TAMPA — Everything in Joe Magadan's life might have been different, if not for the injury.
Until that devastating collision in practice, Mr. Magadan showed every sign of being able to fulfill his dream of a career in football.
Instead, the former Jesuit High School standout worked as a business manager and poured the rest of his energies into his family and coaching little league baseball.
Two relatives he coached, son Dave Magadan and nephew Lou Piniella, went on to successful baseball careers.
Mr. Magadan didn't mind talking about the injury, and with little prompting would show the scar where doctors removed one of his kidneys. While the life he gained was not the one he planned, he relished it to the end, doting on his grandchildren and great-grandchildren.
Around Christmas 2009, Mr. Magadan surprised his family with an announcement. He thought he would die this year. He was about to turn 92, and Sept. 2 was nine-two. He would not survive past then, he said.
At the time, Mr. Magadan was healthy and jogging regularly. Family members set his comments aside, like a tabled motion.
They called him the "child whisperer." Whenever a baby cried, their parents just plopped the child into his arms. He sang to them in Spanish, obscure folk songs his parents had taught him.
"You wouldn't want to hear him sing in church, but it was soothing to the kid," said his son, Joe Magadan.
Mr. Magadan was born in Tampa and spent part of his childhood in Spain. After Jesuit, he went to Loyola University in New Orleans on a football scholarship. In practice, a defensive player's knee broke his rib, which punctured his kidney. A priest gave him last rites in a New Orleans hospital.
Down one kidney, his weight dropped from 230 pounds to 145. He later got a baseball tryout with the New York Yankees but was not the same player.
"One of the big frustrations of his life was that the injury prevented what could have been," said Magadan, 52.
He played semiprofessional baseball in Tampa while working for Corral Wodiska cigars. The family moved to Venezuela, then back to Tampa. Mr. Magadan made sure his shift at a produce plant ended by early afternoon, so he could coach his sons, Joe and Dave.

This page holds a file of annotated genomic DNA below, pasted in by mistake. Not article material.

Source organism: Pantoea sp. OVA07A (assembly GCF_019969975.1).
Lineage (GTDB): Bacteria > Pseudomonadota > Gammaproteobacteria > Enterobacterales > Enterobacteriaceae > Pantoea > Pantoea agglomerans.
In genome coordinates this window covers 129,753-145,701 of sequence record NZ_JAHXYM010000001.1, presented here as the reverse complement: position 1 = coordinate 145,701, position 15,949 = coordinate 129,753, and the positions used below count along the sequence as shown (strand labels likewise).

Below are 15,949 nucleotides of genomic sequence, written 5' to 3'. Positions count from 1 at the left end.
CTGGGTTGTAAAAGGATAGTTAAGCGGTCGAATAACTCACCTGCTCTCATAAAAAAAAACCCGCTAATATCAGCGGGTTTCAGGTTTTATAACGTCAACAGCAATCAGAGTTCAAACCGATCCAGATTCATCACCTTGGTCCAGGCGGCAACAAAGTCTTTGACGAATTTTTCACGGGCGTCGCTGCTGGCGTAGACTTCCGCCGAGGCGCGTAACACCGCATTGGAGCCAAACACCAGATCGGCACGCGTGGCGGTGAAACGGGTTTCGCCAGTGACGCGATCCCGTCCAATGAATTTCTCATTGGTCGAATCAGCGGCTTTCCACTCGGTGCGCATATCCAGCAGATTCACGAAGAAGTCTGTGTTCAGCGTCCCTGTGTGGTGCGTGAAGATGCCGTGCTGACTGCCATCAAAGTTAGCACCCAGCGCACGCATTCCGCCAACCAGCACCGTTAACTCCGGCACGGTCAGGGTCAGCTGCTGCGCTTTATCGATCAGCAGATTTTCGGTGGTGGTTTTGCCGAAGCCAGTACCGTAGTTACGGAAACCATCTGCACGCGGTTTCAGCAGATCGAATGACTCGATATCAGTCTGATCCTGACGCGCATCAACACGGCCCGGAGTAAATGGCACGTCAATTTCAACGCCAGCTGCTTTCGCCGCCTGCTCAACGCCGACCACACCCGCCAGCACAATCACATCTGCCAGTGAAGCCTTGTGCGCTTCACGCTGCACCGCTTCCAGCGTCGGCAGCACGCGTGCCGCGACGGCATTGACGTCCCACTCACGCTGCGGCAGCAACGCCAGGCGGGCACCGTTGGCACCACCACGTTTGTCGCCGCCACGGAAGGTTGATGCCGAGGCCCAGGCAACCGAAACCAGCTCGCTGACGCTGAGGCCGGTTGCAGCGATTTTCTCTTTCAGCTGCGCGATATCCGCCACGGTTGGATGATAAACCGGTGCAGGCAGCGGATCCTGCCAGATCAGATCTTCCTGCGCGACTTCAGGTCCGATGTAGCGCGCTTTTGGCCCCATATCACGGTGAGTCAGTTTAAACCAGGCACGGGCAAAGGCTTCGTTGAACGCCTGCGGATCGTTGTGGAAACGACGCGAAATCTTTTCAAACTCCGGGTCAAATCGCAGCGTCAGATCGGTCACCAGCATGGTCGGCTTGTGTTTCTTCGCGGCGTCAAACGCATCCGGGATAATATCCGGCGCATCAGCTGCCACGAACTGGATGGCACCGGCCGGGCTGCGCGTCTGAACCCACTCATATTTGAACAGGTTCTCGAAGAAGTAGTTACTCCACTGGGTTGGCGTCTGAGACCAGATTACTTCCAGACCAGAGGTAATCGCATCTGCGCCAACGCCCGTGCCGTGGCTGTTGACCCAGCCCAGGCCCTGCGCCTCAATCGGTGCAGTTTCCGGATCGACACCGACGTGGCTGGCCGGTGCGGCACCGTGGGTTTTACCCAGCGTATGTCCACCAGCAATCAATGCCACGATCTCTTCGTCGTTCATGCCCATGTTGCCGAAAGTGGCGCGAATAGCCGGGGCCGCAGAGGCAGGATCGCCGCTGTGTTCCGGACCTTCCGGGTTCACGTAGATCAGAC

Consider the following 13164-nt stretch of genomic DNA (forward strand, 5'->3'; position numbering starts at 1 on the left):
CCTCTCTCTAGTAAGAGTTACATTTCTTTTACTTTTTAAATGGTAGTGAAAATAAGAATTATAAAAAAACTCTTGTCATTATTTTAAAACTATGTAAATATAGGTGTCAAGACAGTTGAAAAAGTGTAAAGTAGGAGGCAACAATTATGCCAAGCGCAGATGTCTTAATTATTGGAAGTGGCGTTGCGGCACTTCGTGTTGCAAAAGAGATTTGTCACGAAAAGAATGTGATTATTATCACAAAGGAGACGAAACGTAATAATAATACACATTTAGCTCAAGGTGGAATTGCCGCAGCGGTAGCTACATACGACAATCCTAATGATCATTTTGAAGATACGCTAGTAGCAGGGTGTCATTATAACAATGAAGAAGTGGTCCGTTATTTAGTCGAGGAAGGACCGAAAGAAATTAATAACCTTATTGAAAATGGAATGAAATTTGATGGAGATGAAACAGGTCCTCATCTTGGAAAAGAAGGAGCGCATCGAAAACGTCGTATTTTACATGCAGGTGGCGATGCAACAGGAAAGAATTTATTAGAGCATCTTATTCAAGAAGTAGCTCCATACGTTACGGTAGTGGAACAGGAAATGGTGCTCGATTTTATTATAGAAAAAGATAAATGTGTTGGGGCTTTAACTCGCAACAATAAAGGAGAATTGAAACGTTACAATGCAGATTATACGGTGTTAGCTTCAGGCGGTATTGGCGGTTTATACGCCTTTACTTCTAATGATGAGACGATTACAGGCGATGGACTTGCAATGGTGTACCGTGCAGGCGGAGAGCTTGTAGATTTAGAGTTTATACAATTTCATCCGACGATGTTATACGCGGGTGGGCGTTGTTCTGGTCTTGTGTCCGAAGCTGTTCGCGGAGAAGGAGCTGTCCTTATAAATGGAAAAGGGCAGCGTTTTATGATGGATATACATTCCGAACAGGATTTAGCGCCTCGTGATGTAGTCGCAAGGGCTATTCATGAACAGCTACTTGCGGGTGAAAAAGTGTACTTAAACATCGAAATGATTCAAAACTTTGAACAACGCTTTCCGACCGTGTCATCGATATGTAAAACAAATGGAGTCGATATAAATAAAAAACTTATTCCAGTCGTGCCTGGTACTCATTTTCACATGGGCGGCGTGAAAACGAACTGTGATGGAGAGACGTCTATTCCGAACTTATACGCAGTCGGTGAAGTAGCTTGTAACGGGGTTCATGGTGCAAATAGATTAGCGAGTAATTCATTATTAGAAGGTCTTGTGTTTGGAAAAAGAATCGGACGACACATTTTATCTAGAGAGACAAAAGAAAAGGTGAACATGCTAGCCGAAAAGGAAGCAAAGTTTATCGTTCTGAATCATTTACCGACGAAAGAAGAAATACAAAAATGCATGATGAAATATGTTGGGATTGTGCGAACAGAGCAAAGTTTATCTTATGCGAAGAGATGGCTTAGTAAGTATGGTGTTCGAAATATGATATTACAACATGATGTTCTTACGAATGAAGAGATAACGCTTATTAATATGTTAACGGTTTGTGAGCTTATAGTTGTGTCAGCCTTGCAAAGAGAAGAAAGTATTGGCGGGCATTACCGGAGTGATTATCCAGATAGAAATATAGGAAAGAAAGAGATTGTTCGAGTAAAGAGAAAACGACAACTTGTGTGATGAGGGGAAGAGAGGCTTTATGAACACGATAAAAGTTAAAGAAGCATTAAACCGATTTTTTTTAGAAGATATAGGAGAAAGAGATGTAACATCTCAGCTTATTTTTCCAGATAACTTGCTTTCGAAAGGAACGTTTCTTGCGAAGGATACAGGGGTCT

He taught his players that being a winner and a being a low-key nice guy were not mutually exclusive. "He never got uptight if you struck out," his son said. "It was more of a learning process."
He also devoted coaching time to his sister's son, Jesuit star Lou Piniella.
"From the time Lou was able to get out and play, my dad and his dad took him out to play," Magadan said. "Our summer vacations were in Selma, Newport News, New York. We saw him everywhere."
Mr. Magadan took pleasure in guiding his nephew and sons. It felt like the universe was righting a wrong.
Piniella played for the Yankees and managed the Rays. He is now manager of the Chicago Cubs and one of baseball's most visible personalities.
Mr. Magadan's other son, Dave, played for 15 years in the majors, starting with the New York Mets. He is now a hitting instructor for the Boston Red Sox.
Mr. Magadan died July 29, after an aneurism burst. He was 92. His matter-of-fact prediction that he would not live past Sept. 2 had come true. That led his family to another thought.
A couple of months ago, the jerseys for granddaughter Taryn Magadan's Brandon-area soccer team came out, with randomly assigned numbers. Most of the numbers were below 20.
Taryn's blue shirt, straight from the factory, bore the number 92. As with Mr. Magadan's prediction about his longevity, no one reflected on the jersey number until later.
"It was like, wow," Magadan said.
Andrew Meacham can be reached at (727) 892-2248 or email@example.com.